To quote Edmunds.com Jeremy Anwyl in a YouTube video made just after the Department of Transportation announcment exonerating electronic throttles in Toyota ‘sudden acceleration’ incidents: “This issue is not going to go away”.
Which is roughly what Audi found after a similar ‘scandal’ in the 1980s, from which its sales took a long time to recover.
The Audi saga resulted in those annoying interlocks that prevent you hoiking the automatic selector into a drive range without first pressing the brake, or taking the key out unless in ‘Park’, or starting a manual transmission car without pressing the clutch. Did they stop unintended acceleration reports? Ask Toyota …
This time around, we could get rules to require brake override systems, to standardise operation of keyless ignition systems (hooray!) and to require the installation of event data recorders in all passenger vehicles, at least in the US.
DOT and NHTSA also want more research on the reliability and security of electronic control systems and research on the placement and design of accelerator and brake pedals, as well as driver usage of pedals, to determine whether design and placement can be improved to reduce ‘pedal misapplication’.
Until CCTV aimed at the pedals and linked to the data recorder is installed in every car, with the results as protected as an aircraft flight recorder, we can never know for 100% sure if any claimed unintended acceleration event was an electronic gremlin or simply ‘pedal misapplication’ – you put your hoof on the wrong one, bozo.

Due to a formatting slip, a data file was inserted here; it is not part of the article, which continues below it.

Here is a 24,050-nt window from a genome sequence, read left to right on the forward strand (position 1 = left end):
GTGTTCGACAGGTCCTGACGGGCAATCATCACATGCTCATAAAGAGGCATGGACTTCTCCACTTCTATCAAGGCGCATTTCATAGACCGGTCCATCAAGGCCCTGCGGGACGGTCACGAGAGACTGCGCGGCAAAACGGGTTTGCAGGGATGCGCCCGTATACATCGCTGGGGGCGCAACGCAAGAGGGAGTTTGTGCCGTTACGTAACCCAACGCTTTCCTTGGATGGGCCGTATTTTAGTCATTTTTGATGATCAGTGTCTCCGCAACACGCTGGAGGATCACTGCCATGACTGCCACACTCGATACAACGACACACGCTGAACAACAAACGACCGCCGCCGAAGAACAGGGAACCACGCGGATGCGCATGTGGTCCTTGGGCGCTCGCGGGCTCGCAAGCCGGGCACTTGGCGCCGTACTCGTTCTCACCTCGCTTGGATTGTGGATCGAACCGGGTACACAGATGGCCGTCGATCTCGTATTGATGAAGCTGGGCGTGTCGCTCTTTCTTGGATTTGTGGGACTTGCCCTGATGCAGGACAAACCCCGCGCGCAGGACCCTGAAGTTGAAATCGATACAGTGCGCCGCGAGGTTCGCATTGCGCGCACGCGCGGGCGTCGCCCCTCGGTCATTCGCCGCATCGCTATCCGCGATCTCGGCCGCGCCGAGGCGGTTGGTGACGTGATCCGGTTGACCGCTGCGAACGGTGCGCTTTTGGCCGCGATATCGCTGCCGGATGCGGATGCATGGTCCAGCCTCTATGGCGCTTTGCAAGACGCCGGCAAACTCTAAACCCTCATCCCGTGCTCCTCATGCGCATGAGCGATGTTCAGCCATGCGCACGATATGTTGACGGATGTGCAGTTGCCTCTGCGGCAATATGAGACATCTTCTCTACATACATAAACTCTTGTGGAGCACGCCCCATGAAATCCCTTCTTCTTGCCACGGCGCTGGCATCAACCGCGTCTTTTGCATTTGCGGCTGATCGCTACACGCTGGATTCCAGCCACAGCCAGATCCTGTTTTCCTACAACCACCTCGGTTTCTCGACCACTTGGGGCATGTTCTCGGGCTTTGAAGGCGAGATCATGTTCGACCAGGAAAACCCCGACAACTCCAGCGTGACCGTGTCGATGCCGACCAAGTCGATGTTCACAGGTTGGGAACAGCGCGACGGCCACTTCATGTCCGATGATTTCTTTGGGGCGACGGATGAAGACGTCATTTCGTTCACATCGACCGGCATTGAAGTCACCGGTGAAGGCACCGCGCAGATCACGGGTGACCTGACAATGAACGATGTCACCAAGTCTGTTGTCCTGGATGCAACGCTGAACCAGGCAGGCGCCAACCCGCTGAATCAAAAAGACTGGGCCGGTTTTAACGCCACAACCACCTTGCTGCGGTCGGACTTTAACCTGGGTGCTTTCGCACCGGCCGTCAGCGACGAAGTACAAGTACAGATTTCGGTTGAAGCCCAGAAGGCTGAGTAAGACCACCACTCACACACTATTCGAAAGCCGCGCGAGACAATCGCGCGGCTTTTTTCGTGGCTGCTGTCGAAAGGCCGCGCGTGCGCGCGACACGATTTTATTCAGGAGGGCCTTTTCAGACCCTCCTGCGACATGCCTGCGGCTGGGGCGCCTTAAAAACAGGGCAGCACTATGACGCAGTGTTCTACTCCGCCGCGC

I’m sure we’ve all done it. First time I recall hearing about it, a teacher of mine in 1970 switched from a manual Morris 1100 to an automatic Mini and, first night she got it home, added an unwanted door to the back of her carport. Electronics? In a Mini? Nah, Miss got her pedals muddled, plain and simple.
In the mid-80s, I had a Honda Civic get away on me in, of all places, a McDonalds drive-thru queue. Electronics? Nah, it still had a carb. GR managed to get his Size Nines over both pedals at once so, as fast I pressed the brake, I also pressed on the gas. Fiddling with the stereo, I was not concentrating, which saved the day as I hadn’t noticed the queue move up two cars and had time to sort myself out before concertina’d cars were lined up at the order window.
The feds’ announcement, as Anwyl notes, exonerates Toyota of just one factor. The loose floormat recall holds. So does the one for sticky throttles. The US$48.8m in civil penalties as the result of NHTSA investigations into the timeliness of several safety recalls last year ain’t being repaid.
And the lawyers ain’t yanking their lawsuits, either.
As the Edmunds man said, this one is simply not going to go away, even if rocket science was called upon.